Massachusetts – using legal tools to grow solar
I took a great courses at FES last spring which has been pivotal in shaping my summer internship experience with Axio Power: Dan Esty’s Environmental Law and Policy course.
For those of you unfamiliar with Dan, I encourage you to check out how much comes up from a simple GOOGLE SEARCH. Dan has his own page on Wikipedia, so he is definitely a big deal. Dan’s course focuses primarily on US environmental laws and regulations, including the political, regulatory and legal aspects of how we attempt to address environmental problems. We were challenged in the class to approach each regulation critically, and identify ways that we would choose to improve it. Perhaps someone in the Massachusetts legislature took one of Dan’s courses, as they seem to have improved on past solar regulation problems.
There are three regulatory frameworks that can be used to drive demand for renewable energy installations. Each has its advantages and disadvantages. First, you have a Feed-in-Tariff, which is a government guarantee to pay a certain cash rate for every kWh of power produced by a facility. Germany has famously pursued this approach (with Ontario, Spain and Vermont following suit), and has become the world’s largest solar market. The advantage here is that developers can easily project the revenues from their solar development, and therefore can easily secure financing. The disadvantages, however, are threefold: many projects are poorly developed (SEE SPAIN); the best resource areas are not necessarily developed first (SEE GERMANY; yes, the German solar resource is worse than Alaska); and, developers potentially face “Pen Risk,” which means that there is a risk that the government will not allocate the funds to cover their cash commitments.
The second approach, which is the favorite of our federal government, is to award tax credits for renewable energy projects. As the phrase goes, “If you want to incentivize renewables, give projects cash; if you want to incentivize the banking industry, give projects tax credits.” The advantage here is that the tax credits ‘cost’ the government very little, and are therefore politically easy to hand out. One big disadvantage, however, is that you give more power to the banking industry, who ultimately will buy those tax credits at a discount to their face value. The developers need those tax investors, and the banks know it, so banks make out very well. Two other disadvantages are the political risk that the credits will not be renewed (SEE US WIND INDUSTRY; 2000, 2002 and 2004 are years where credits were not renewed) and the fact that there is little tax appetite during a recession, and therefore, no interest from tax investors.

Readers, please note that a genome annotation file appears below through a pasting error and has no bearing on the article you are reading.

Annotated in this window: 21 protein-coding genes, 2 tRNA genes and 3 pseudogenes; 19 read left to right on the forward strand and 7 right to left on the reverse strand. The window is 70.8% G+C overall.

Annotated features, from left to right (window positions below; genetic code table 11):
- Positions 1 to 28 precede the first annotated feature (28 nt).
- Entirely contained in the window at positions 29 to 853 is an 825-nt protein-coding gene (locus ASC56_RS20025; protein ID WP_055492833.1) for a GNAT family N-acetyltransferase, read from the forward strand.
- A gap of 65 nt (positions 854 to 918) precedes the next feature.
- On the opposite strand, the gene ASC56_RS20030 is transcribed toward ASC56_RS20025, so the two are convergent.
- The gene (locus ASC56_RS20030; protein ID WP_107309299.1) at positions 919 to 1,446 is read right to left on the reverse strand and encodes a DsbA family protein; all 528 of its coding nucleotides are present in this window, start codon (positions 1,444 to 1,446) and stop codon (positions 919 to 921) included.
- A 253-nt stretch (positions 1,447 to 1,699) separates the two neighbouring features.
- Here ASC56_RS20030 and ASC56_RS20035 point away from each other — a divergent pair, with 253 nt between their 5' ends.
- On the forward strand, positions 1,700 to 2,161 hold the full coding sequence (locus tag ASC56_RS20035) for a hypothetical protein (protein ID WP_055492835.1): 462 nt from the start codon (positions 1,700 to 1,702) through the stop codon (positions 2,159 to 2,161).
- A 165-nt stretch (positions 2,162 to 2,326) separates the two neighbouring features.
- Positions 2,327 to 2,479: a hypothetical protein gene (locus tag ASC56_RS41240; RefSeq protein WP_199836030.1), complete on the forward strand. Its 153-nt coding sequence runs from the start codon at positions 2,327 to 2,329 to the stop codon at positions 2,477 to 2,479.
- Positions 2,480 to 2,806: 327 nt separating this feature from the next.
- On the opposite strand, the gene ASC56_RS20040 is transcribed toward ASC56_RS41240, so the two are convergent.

Finally, you can create a market mechanism to incentivize the growth of a renewable energy market. This is usually done via a Renewable Portfolio Standard (RPS), and tradeable Renewable Energy Certificates/Credits (RECs). Utilities must purchase the environmental attributes espoused in the RECs on a set schedule, and the most economic projects can offer the lowest REC price. This system creates an incentive to develop the best resource first, which ensures that renewable goals are met at the lowest possible cost. The problem with RECs is that they are only financeable with a long-term contract at a set rate; that requires negotiating with a utility, which rarely turns out well for developers. Additionally, RPS markets only tend to work where there are severe penalties for non-compliance, or where there is strong pressure from the public.
So, what did MA do? They went with a MARKET approach, with steep non-compliance penalties of 60 cents per kWh(!). Their system requires no cash allocations or tax credit renewals by the legislature. It provides long-term clarity to both developers and utilities about market demand for SRECs (Solar RECs), which will grow 30% per year for the near-term. And, what I consider to be their brilliant regulatory add-on, they created a price floor for the SRECs, which should facilitate project financing for developers. It’s sort of a feed-in-tariff twist to the old RPS system, without the dreaded cash payment by the state government.
That’s all for today. My wife tells me I need to have more pictures in here, so I will try to include some in future posts.